Review score: 86%
Review Date: August 2013
Reviewer: Paul Jack
Source: Rock Hard Reviews
Cue gravel voice....
The year is 1980. The New Wave of British Heavy Metal (NWOBHM) is being born. Spurred on, of course, by an eponymous first album by Iron Maiden. Maybe there is a slight tinge of punk here too, but this album is melodic heavy metal all right. The start of something big! It also introduced the world to Eddie the ‘ead, Iron Maiden’s mascot.
Iron Maiden’s first album is a scorcher. Listening to it now, it still sounds fresh even though the album is an historic classic which helped birth the heavy metal movement of the 80s. We’re in pre-Bruce Dickinson days here, and Paul Di’Anno provides courser, raw vocals which complement early heavy metal.
The remixed nineties rerelease is good, and is a recommended purchase. I owned the original vinyl release and agree that the old recording sounded muddy. The rerelease is a great improvement. There are great tracks on the album Iron Maiden made by Iron Maiden, and the 90s release includes a live version of the single Sanctuary, a favourite concert encore number which was never made it onto an LP in the UK back in the day. (The tongue in cheek Sanctuary single artwork is funny, by the way, you might wanna look it up.)
Wish this was longer; Running Free is so good it deserves another verse or two, surely. The drums are reminiscent of – wait for it – Adam and the Ants (especially the bass and drum intro) – but this number has a great crunchy guitar sound with rolling chords all driven along by catchy, pounding drums. Running Free, Iron Maiden’s debut single, was to become another singalong concert favourite for many years.
Phantom of the Opera
Kicks off with a memorable high pitched guitar riff and then explodes into a fast track about Gaston Leroux’s tragic tale of the same name. The original novel may date from 1909, but this track always reminds me of a certain energy drink advert from the 1980s. Phantom is another fantastic track and showcases the musical style which would make Iron Maiden a massively popular band for many years to come. I’m going dub this track and musical style ‘melodic heavy metal’. So there.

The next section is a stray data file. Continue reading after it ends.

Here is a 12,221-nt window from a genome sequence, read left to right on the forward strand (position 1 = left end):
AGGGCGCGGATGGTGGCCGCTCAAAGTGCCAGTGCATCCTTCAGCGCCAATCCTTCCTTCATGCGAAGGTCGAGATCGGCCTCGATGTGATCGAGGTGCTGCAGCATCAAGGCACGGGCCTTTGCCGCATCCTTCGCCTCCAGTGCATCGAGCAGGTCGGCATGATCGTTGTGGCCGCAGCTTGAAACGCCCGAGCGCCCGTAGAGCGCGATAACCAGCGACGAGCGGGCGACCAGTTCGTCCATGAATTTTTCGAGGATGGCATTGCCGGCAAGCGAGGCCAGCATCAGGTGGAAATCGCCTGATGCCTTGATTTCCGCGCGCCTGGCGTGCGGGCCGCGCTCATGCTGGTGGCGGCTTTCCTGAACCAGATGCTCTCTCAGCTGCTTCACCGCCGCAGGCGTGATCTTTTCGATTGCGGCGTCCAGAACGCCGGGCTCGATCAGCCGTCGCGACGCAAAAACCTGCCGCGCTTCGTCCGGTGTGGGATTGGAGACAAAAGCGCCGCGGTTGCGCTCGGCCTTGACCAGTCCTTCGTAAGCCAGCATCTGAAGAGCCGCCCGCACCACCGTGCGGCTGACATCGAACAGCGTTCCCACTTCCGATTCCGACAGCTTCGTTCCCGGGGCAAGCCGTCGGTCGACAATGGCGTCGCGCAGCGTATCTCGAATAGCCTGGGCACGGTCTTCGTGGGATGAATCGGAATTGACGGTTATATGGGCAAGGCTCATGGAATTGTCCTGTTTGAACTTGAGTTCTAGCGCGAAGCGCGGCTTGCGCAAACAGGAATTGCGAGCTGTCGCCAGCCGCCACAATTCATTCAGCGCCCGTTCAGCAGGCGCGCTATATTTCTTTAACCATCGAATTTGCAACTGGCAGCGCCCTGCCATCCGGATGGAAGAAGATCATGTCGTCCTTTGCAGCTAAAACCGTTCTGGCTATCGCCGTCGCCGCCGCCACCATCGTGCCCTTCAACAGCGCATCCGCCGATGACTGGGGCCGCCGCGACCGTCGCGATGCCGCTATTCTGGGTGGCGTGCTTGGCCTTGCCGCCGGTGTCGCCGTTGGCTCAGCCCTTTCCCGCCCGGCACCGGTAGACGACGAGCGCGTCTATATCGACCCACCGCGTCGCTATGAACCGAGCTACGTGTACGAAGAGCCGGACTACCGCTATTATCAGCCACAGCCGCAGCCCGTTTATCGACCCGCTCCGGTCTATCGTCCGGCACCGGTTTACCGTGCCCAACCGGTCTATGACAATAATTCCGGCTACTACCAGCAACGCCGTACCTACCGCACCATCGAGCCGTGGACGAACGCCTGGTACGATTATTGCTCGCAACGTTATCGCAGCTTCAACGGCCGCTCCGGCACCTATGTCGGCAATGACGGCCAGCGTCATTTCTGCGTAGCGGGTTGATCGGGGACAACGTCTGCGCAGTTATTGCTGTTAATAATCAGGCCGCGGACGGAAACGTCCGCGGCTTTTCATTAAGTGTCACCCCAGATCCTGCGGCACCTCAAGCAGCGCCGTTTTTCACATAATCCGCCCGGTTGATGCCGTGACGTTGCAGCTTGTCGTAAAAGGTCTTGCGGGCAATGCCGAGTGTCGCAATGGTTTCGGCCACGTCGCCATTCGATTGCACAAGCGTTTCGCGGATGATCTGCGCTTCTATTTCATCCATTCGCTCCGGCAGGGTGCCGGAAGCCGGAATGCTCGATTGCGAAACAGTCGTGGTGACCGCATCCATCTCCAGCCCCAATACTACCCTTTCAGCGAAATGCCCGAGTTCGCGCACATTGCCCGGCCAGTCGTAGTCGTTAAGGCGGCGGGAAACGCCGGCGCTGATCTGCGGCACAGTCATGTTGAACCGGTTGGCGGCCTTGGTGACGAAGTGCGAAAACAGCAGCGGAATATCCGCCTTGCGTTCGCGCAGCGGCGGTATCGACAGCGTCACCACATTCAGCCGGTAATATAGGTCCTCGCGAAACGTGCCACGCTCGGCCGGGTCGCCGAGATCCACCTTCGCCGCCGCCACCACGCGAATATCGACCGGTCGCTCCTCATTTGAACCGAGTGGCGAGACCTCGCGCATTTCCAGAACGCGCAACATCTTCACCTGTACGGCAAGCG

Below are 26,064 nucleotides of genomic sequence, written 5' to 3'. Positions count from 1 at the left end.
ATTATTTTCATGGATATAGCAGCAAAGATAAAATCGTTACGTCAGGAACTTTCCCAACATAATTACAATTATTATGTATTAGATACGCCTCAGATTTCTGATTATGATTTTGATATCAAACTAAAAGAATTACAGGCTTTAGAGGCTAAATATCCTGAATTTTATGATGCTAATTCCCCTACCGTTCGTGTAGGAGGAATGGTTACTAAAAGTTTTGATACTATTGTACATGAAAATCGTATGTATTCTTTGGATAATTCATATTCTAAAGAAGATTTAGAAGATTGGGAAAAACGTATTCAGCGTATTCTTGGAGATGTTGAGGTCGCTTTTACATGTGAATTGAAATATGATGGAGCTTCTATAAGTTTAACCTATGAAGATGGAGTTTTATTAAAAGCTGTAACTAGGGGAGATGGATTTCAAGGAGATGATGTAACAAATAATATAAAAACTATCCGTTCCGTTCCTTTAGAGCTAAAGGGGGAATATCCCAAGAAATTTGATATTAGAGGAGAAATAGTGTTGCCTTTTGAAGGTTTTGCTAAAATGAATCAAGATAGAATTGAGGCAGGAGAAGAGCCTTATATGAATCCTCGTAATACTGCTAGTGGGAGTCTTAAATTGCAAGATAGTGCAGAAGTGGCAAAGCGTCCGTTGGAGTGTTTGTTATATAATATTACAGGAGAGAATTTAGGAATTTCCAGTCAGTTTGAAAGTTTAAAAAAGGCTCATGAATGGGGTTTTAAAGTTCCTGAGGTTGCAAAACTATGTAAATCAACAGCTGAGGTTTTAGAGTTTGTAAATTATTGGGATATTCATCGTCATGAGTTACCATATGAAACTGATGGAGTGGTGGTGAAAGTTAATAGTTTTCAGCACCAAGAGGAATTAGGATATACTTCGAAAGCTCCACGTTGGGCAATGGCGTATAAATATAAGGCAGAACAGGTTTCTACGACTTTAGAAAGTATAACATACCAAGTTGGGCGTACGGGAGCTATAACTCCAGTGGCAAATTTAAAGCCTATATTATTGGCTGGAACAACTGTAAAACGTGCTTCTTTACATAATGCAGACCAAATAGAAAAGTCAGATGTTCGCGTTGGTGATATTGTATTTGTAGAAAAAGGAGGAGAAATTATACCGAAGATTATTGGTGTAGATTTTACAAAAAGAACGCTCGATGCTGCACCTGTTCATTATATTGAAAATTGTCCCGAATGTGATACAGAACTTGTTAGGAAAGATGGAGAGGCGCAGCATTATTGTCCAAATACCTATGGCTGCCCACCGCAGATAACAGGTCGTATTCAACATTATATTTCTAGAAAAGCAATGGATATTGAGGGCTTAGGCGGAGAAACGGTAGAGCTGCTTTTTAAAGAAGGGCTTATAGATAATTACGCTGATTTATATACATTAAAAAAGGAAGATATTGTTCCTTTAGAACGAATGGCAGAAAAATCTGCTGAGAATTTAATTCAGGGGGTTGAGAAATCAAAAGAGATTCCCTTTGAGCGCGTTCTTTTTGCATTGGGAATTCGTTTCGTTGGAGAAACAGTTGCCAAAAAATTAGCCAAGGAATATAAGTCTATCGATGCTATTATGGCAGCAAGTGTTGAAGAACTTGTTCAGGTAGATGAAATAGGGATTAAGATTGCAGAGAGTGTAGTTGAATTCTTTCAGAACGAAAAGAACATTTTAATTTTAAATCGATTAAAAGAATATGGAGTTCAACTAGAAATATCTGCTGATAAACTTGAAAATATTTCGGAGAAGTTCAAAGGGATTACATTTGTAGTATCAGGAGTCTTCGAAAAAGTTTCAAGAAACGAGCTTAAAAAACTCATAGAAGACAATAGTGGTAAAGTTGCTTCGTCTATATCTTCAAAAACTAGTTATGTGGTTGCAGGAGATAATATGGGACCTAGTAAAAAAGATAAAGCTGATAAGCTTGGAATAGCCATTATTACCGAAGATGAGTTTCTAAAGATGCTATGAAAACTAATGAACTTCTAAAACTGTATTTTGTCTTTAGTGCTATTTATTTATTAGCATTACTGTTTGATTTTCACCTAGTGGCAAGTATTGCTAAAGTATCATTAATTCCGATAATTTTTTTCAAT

Charlotte the Harlot
Was this inspired by a true story? Who cares? The title rhymes well. OK, I’ll get serious. Charlotte is another classic heavy metal track. Moving along at a fast pace it tells the tale of a fictional working lady and a tragic lifestyle. The switch from light, fast metal to slow melodic guitar in the middle of this track is genius, as is the subsequent sudden switch back to angry hammer fire guitars and an early example of a speed metal guitar solo. The story of Charlotte was to continue in Maiden’s massive ‘Number of the Beast’ album, but that’s a story for another day boys and girls.
Iron Maiden (not to be confused with that well known typo ‘Iron Maidon’)
The popular title track was to follow the band around from concert after concert for decades. Gruesome lyrics, and that awesome Steve Harris guitar sound which was to become so familiar over the coming decades. For anyone who doesn’t know what an ’iron maiden’ is, it is a medieval torture device consisting of a man sized box stood vertical and filled with spikes. I’ll leave the rest to your imagination. Whilst some say that the iron maiden torture device may be fictional, my parents would happily have described the heavy metal sound of Iron Maiden as a form of torture. Which made the music even more appealing to teenagers of course!
Forget Classic Rock, Iron Maiden’s first album is Classic Heavy Metal. My message to metalheads everywhere... Get it, listen to it, enjoy!
Track List (varies – watch out for Sanctuary missing from the original UK release)
- Remember Tomorrow
- Running Free
- Phantom of the Opera
- Strange World
- Charlotte the Harlot
- Iron Maiden